Obstacle Course Tutorial 1: Loading public API data into ML

May 11, 2012    

U.S. Air Force photo/Benjamin Faske

I’ve written a tutorial or two for this site, but I’m going to take a shot at a different way of putting out training materials.  Call it, “training by obstacle course.”  I believe there is an audience for training that appreciates learning by challenge rather than copy-paste.  Personally I learn by doing, so in order to internalize a technology I prefer to figure things out myself using the existing API documentation and a push in the right direction.  Let me know what you think!

Loading public data into ML challenge:


  • Periodically populate a MarkLogic database with interesting full text content from NPR
  • Get used to looking up XQuery and MarkLogic functions in the API documentation


Go to the National Public Radio API site and register a user account.  You can now get an API key to use their story API services.  These will get you an XML representation of stories in specific topics as well as full text transcriptions.  Play around with their query builders.  I decided to work on news stories from Afghanistan

  • http://api.npr.org/query?id=1149&apiKey=PUT_YOUR_KEY_HERE

Using your MarkLogic admin console (port 8001), create a new database called NPR.  You’ll have to create and attach a forest to this database before you’ll be able to use it.

Using your query console (http://HOSTNAME:8000/qconsole/) pull data from NPR’s API into your NPR database

  • Don’t forget to set the Query Console content source to the NPR database
  • Check out the xmp:http-get() method from the MarkLogic XQuery API docs.  (Alternate searchable version) This will pull data from NPR’s HTTP based API.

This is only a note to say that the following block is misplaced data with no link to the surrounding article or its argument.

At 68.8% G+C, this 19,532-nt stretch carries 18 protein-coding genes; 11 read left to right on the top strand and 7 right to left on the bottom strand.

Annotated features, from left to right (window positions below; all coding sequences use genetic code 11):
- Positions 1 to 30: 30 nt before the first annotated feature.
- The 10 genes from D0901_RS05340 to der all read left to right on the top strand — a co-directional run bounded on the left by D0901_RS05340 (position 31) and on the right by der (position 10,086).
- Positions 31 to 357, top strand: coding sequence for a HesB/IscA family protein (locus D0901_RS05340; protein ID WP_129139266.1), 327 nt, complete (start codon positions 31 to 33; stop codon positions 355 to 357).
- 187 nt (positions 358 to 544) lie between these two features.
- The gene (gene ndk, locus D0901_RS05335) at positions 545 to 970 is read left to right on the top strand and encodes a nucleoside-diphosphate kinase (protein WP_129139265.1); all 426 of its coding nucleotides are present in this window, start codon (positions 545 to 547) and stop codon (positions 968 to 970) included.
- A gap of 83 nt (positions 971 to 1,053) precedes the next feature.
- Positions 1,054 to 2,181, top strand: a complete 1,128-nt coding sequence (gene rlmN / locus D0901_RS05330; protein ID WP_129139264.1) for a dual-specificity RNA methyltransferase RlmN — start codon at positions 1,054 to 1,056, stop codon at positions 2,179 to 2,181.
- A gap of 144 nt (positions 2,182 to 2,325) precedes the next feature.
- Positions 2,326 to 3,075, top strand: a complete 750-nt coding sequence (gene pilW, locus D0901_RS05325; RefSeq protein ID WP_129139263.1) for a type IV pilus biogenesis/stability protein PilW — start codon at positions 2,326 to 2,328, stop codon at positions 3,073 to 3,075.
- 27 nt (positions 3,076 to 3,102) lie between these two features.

• Note: xdmp:http-get returns two items.  The second item returned is the retrieved XML.
  • Insert the data into the NPR database using the xdmp:document-insert() function

If you are using the NPR “query” API like I did, the returned XML has tags which have inside them tags that include links to secondary API calls for retrieving transcripts of the audio content.  You have the option of using the story tags as they are, deciding to follow the links to the transcripts, or both!

  • Modify your code to pull the same query, but now loop through the stories and possibly the embedded transcripts ( you could use a FLWOR statement )
  • For each story optionally retrieve the referenced transcript from the web and insert it into MarkLogic.  The URI you insert the file into should probably involved the unique story Id from within the retrieved data.
  • Check to see if the document exists already using fn:doc-available().  If the document is already there, just skip the write action ( you could use an IF / ELSE statement )

Congrats!  You have now loaded data into MarkLogic as-is from a public API.  As a next step, deploying this code as a module

  • Make the above code an .xqy script and place it on the your file system.
  • Create an HTTP server on an open port which gets its data from the NPR database and the module from the file system with the “root” option set to the absolute path of  your folder containing the module.
  • Hitting this “deployed” script with a web browser at http://HOSTNAME:PORT/SCRIPTNAME.xqy will now execute the data loading module.

Alternatively you could now configure a MarkLogic scheduled task to load live data from the NPR data feed on a regular cycle.  The scheduled task controls are in the admin console under Configure > Groups > group_name > Scheduled Task inside the “Create”.  Tip: you’ll probably need to run the scheduled task as your admin user for now.  In a production situation you might consider creating a separate user with only the permissions needed to write to your database.

Congratulations, you are now pulling in semi-real time data to MarkLogic.  (The only more real time would be if you could get a content provider to push you data as it happens rather than polling for it on a schedule)  Any search app we build on this data will now be instantly more interesting as it will have new data each time you visit it!